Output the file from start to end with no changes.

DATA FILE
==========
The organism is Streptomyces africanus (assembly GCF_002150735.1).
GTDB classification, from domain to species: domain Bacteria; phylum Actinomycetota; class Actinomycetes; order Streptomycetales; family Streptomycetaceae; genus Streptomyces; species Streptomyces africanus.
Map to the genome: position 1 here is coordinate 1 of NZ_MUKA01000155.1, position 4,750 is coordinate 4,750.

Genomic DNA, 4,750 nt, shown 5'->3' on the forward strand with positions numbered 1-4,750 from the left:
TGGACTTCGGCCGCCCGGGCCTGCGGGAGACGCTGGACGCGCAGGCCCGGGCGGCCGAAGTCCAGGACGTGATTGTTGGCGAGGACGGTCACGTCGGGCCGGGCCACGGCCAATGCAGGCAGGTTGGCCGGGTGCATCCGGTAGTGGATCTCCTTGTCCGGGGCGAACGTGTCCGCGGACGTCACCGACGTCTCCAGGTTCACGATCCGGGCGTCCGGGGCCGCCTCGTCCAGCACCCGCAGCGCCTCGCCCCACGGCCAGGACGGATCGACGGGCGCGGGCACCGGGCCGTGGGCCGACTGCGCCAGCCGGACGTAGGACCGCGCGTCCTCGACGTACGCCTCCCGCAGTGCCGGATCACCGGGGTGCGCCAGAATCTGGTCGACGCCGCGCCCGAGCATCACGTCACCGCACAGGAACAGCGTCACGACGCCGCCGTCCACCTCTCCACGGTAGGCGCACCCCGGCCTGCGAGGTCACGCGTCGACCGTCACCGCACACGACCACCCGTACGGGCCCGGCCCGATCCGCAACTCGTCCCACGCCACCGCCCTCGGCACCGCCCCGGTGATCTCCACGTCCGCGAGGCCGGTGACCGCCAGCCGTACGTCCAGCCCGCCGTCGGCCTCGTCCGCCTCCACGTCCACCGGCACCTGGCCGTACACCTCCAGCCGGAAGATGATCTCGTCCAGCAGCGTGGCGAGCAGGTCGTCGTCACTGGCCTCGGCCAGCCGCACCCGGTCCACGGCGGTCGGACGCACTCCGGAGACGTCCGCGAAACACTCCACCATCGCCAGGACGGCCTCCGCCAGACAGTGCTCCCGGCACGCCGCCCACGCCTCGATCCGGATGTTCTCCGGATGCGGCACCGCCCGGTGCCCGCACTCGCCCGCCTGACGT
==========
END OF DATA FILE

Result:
The organism is Streptomyces africanus (assembly GCF_002150735.1).
GTDB classification, from domain to species: domain Bacteria; phylum Actinomycetota; class Actinomycetes; order Streptomycetales; family Streptomycetaceae; genus Streptomyces; species Streptomyces africanus.
Map to the genome: position 1 here is coordinate 1 of NZ_MUKA01000155.1, position 4,750 is coordinate 4,750.

Genomic DNA, 4,750 nt, shown 5'->3' on the forward strand with positions numbered 1-4,750 from the left:
TGGACTTCGGCCGCCCGGGCCTGCGGGAGACGCTGGACGCGCAGGCCCGGGCGGCCGAAGTCCAGGACGTGATTGTTGGCGAGGACGGTCACGTCGGGCCGGGCCACGGCCAATGCAGGCAGGTTGGCCGGGTGCATCCGGTAGTGGATCTCCTTGTCCGGGGCGAACGTGTCCGCGGACGTCACCGACGTCTCCAGGTTCACGATCCGGGCGTCCGGGGCCGCCTCGTCCAGCACCCGCAGCGCCTCGCCCCACGGCCAGGACGGATCGACGGGCGCGGGCACCGGGCCGTGGGCCGACTGCGCCAGCCGGACGTAGGACCGCGCGTCCTCGACGTACGCCTCCCGCAGTGCCGGATCACCGGGGTGCGCCAGAATCTGGTCGACGCCGCGCCCGAGCATCACGTCACCGCACAGGAACAGCGTCACGACGCCGCCGTCCACCTCTCCACGGTAGGCGCACCCCGGCCTGCGAGGTCACGCGTCGACCGTCACCGCACACGACCACCCGTACGGGCCCGGCCCGATCCGCAACTCGTCCCACGCCACCGCCCTCGGCACCGCCCCGGTGATCTCCACGTCCGCGAGGCCGGTGACCGCCAGCCGTACGTCCAGCCCGCCGTCGGCCTCGTCCGCCTCCACGTCCACCGGCACCTGGCCGTACACCTCCAGCCGGAAGATGATCTCGTCCAGCAGCGTGGCGAGCAGGTCGTCGTCACTGGCCTCGGCCAGCCGCACCCGGTCCACGGCGGTCGGACGCACTCCGGAGACGTCCGCGAAACACTCCACCATCGCCAGGACGGCCTCCGCCAGACAGTGCTCCCGGCACGCCGCCCACGCCTCGATCCGGATGTTCTCCGGATGCGGCACCGCCCGGTGCCCGCACTCGCCCGCCTGACGT